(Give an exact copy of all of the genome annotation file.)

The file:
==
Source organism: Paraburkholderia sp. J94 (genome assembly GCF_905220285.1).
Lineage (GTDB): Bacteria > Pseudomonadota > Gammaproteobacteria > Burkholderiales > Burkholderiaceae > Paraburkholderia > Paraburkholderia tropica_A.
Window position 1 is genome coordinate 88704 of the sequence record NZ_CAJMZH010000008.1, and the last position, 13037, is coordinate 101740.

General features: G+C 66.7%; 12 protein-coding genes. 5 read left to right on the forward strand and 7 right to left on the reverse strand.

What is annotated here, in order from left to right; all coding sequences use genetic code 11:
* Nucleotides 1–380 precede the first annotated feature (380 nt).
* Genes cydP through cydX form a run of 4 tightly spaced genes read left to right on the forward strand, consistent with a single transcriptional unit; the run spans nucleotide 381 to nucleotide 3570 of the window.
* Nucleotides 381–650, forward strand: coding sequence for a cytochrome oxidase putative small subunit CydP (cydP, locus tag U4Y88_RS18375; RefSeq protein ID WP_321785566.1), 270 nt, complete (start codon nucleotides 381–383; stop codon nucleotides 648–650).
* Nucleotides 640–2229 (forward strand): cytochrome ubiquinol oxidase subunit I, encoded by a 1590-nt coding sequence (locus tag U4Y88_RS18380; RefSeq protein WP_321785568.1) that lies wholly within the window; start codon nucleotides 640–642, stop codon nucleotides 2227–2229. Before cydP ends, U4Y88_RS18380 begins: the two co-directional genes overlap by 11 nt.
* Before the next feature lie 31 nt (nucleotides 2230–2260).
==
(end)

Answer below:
Source organism: Paraburkholderia sp. J94 (genome assembly GCF_905220285.1).
Lineage (GTDB): Bacteria > Pseudomonadota > Gammaproteobacteria > Burkholderiales > Burkholderiaceae > Paraburkholderia > Paraburkholderia tropica_A.
Window position 1 is genome coordinate 88704 of the sequence record NZ_CAJMZH010000008.1, and the last position, 13037, is coordinate 101740.

General features: G+C 66.7%; 12 protein-coding genes. 5 read left to right on the forward strand and 7 right to left on the reverse strand.

What is annotated here, in order from left to right; all coding sequences use genetic code 11:
* Nucleotides 1–380 precede the first annotated feature (380 nt).
* Genes cydP through cydX form a run of 4 tightly spaced genes read left to right on the forward strand, consistent with a single transcriptional unit; the run spans nucleotide 381 to nucleotide 3570 of the window.
* Nucleotides 381–650, forward strand: coding sequence for a cytochrome oxidase putative small subunit CydP (cydP, locus tag U4Y88_RS18375; RefSeq protein ID WP_321785566.1), 270 nt, complete (start codon nucleotides 381–383; stop codon nucleotides 648–650).
* Nucleotides 640–2229 (forward strand): cytochrome ubiquinol oxidase subunit I, encoded by a 1590-nt coding sequence (locus tag U4Y88_RS18380; RefSeq protein WP_321785568.1) that lies wholly within the window; start codon nucleotides 640–642, stop codon nucleotides 2227–2229. Before cydP ends, U4Y88_RS18380 begins: the two co-directional genes overlap by 11 nt.
* Before the next feature lie 31 nt (nucleotides 2230–2260).